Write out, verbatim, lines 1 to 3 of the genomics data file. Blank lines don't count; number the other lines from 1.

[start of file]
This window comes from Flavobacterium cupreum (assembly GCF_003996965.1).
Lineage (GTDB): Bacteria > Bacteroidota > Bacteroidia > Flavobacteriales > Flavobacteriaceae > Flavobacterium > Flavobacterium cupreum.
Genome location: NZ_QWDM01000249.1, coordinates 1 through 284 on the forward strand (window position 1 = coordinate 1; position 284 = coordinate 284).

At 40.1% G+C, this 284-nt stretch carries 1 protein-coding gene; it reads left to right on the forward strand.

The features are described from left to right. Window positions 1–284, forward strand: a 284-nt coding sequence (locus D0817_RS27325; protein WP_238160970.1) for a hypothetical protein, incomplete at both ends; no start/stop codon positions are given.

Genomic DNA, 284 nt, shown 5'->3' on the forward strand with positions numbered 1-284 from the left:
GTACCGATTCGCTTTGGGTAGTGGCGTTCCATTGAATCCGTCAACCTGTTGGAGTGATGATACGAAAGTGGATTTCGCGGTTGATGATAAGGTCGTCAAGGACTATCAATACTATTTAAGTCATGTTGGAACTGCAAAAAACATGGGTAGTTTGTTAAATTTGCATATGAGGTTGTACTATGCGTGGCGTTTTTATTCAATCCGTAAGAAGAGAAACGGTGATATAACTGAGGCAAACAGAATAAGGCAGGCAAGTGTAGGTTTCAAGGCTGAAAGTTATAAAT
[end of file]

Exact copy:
This window comes from Flavobacterium cupreum (assembly GCF_003996965.1).
Lineage (GTDB): Bacteria > Bacteroidota > Bacteroidia > Flavobacteriales > Flavobacteriaceae > Flavobacterium > Flavobacterium cupreum.
Genome location: NZ_QWDM01000249.1, coordinates 1 through 284 on the forward strand (window position 1 = coordinate 1; position 284 = coordinate 284).